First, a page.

Site: US UK AU |
Nexcess Blog

Sorting The Output Of du

June 19, 2013 0 Comments RSS Feed

Sorting the Output of du

du is a utility to tell you the disk usage of files or directories. Usually when people run it, they want the output in a human readable format like 314M, 2.7K, and 161G which are a lot easier to read than 314159265, 2718, 161803398874 respectively.

When people are looking for directories using the most storage, they can usually only care about directories using a gigabyte or more, so people will pipe the output of du to grep 'G' to only see them. This works OK but you might miss a directory that is using 987M of storage and the grep will also match a directory that has ‘G’ in it somewhere which an be annoying.

After having done the grep 'G' trick enough times and seen it shortcomings, I figured there had to be a better way to do this. I found two ways instead, one which is incredibly easy and useful and a slightly more complex one.

CentOS 6

Pipe the output to sort -h. That’s it! sort can now sort by sizes that are in a human readable format. This was added to sort in GNU coreutils 7.5. See the example below:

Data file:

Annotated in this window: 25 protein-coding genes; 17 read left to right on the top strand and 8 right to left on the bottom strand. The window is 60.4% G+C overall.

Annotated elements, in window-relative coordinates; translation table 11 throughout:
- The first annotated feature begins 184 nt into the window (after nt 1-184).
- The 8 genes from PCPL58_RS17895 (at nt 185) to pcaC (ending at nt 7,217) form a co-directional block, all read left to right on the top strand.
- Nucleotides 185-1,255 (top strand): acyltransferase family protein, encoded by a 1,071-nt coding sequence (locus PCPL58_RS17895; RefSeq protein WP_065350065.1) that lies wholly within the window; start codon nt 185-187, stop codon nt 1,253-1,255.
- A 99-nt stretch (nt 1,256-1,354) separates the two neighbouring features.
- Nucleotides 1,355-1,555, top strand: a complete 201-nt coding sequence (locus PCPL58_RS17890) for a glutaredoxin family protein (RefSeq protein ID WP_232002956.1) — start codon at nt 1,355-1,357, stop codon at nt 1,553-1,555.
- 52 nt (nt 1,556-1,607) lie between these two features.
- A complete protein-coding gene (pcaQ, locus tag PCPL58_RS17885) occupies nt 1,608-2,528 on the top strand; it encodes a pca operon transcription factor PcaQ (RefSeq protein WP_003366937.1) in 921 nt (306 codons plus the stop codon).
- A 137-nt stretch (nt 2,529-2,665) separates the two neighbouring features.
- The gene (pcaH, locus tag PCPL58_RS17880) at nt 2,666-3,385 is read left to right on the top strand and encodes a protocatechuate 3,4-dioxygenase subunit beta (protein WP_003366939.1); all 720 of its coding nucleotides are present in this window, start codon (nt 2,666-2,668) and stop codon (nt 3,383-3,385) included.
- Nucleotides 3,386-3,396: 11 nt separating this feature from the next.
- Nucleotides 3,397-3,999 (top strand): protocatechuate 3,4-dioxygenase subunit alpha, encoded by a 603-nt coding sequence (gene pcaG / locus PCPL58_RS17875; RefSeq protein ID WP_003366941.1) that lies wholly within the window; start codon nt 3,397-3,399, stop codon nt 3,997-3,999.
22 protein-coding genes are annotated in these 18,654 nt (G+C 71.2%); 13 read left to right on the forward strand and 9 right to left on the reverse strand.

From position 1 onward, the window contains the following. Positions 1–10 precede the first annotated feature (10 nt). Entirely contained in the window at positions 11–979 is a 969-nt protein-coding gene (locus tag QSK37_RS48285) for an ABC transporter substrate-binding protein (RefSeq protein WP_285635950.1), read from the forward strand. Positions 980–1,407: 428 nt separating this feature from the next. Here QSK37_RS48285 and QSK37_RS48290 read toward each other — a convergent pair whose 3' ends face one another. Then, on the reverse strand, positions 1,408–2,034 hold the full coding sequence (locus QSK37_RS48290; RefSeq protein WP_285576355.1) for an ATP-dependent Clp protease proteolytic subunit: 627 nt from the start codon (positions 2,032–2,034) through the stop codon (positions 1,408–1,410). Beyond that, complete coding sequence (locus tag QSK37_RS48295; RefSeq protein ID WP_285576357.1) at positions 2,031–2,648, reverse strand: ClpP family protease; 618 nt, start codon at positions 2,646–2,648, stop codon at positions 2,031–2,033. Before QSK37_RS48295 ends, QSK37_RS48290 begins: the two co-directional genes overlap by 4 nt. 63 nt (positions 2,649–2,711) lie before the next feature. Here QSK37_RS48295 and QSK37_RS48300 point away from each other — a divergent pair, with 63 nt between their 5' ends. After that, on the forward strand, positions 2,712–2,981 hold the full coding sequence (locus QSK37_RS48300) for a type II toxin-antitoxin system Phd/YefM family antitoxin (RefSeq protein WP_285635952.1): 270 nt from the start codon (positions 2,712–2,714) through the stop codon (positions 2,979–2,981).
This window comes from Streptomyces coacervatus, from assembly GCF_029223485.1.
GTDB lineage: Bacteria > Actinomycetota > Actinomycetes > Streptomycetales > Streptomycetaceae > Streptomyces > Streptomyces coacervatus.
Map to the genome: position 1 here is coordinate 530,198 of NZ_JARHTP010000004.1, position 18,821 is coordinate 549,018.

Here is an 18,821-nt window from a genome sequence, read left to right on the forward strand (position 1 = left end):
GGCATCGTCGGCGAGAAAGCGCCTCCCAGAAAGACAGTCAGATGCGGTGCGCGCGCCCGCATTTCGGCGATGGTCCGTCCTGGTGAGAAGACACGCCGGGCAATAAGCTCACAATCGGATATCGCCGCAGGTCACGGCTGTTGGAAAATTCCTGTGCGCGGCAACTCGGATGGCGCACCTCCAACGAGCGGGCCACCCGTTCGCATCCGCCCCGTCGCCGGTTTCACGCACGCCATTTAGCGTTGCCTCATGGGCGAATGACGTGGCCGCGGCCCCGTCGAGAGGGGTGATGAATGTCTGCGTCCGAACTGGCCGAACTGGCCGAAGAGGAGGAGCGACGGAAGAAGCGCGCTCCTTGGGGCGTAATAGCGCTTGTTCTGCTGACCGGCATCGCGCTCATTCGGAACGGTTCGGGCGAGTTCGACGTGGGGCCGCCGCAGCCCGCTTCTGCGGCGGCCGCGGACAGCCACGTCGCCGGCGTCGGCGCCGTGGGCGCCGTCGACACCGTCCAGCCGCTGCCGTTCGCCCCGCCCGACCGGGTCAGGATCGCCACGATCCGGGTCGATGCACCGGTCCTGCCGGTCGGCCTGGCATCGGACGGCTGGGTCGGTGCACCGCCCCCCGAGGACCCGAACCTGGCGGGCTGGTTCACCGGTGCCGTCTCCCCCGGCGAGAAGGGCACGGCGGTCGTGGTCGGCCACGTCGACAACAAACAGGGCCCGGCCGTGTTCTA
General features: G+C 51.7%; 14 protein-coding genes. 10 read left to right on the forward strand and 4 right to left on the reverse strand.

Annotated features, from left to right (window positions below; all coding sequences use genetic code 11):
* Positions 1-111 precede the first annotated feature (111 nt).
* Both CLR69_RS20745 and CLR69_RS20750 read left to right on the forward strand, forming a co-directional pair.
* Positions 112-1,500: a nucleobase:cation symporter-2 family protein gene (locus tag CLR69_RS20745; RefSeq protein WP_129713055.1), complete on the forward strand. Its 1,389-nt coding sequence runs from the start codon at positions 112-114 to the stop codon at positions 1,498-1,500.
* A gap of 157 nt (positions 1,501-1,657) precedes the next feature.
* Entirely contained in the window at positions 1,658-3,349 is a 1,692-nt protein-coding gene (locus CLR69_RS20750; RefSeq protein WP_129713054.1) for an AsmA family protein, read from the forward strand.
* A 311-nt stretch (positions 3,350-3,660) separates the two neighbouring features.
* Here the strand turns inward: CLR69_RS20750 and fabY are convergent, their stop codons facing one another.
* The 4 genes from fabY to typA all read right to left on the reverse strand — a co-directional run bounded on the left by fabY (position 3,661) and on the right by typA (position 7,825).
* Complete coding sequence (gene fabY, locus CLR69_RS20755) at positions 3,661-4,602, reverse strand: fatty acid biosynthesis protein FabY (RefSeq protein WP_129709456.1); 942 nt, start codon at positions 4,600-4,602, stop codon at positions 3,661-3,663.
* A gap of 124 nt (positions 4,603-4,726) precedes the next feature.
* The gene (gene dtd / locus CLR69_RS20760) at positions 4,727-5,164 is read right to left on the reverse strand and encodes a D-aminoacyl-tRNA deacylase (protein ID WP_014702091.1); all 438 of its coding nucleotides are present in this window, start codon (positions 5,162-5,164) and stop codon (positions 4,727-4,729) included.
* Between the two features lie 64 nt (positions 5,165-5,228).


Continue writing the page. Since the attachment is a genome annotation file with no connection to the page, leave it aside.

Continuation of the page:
$ du -sh * | sort -h
12K	includes
16K	pkginfo
36K	shell
68K	media
188K	errors
964K	var
1.5M	downloader
8.9M	js
8.9M	skin
40M	lib
60M	app
1.1G	bigdir

CentOS 5 and earlier

The versions of sort that comes with CentOS 5 and earlier don’t include the -h flag so you have to improvise. I’ve seen various methods to deal with this, but the one I like is to force du to use megabytes for all of its output, then pipe it to sort -g. To make du do this, combine the -B flag with ‘M’ to use megabytes, ‘G’ to use gigabytes, etc. See the below output for an example. It will round up to the nearest megabyte but it is much easier to read and sort the output of it.

$ du -hsBM  * | sort -g
1M	errors
1M	includes
1M	media
1M	pkginfo
1M	shell
1M	var
2M	downloader
9M	js
9M	skin
40M	lib
60M	app
1071M	bigdir
Posted in: Linux